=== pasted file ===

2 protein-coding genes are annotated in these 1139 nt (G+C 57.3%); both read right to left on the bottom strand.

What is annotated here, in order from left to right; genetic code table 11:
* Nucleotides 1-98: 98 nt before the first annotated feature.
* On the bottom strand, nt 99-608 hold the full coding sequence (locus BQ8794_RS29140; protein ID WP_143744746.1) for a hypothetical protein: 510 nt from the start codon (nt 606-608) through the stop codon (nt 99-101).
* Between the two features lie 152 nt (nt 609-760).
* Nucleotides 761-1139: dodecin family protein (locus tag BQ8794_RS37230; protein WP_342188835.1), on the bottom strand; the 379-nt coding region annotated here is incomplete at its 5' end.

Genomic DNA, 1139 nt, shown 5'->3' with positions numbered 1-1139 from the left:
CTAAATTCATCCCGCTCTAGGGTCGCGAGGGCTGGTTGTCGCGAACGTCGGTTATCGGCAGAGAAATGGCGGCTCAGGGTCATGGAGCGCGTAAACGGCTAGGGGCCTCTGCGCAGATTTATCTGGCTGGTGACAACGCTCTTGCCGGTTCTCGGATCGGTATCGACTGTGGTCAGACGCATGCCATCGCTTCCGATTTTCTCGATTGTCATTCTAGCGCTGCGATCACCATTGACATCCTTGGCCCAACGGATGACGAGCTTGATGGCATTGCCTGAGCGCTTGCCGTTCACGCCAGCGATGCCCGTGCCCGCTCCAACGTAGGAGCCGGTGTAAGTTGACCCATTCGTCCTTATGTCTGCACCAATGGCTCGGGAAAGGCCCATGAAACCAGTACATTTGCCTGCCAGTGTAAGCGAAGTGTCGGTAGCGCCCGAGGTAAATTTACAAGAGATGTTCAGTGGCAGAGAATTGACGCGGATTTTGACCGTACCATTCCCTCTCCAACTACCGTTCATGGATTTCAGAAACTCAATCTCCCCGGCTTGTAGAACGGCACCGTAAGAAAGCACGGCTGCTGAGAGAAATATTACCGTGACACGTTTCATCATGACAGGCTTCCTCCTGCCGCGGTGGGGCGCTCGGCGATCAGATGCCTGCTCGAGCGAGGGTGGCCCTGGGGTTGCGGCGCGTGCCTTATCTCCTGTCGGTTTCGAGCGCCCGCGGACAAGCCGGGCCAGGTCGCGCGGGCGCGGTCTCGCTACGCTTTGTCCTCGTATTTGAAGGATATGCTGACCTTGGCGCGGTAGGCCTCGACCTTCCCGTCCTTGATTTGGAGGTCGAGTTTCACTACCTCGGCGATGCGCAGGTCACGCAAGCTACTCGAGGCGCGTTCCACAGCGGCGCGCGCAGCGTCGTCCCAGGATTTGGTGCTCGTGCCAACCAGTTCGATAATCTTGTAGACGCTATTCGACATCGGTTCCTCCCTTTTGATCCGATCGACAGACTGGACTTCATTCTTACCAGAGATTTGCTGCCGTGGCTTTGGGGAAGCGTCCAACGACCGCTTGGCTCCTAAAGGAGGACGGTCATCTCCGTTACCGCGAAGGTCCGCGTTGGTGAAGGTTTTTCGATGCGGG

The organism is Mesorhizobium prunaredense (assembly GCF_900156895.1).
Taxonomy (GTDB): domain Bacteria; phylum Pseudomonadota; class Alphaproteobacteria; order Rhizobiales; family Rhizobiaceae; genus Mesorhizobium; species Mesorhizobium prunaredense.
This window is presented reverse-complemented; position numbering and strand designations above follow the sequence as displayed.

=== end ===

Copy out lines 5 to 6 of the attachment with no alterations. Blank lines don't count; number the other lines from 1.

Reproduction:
* Between the two features lie 152 nt (nt 609-760).
* Nucleotides 761-1139: dodecin family protein (locus tag BQ8794_RS37230; protein WP_342188835.1), on the bottom strand; the 379-nt coding region annotated here is incomplete at its 5' end.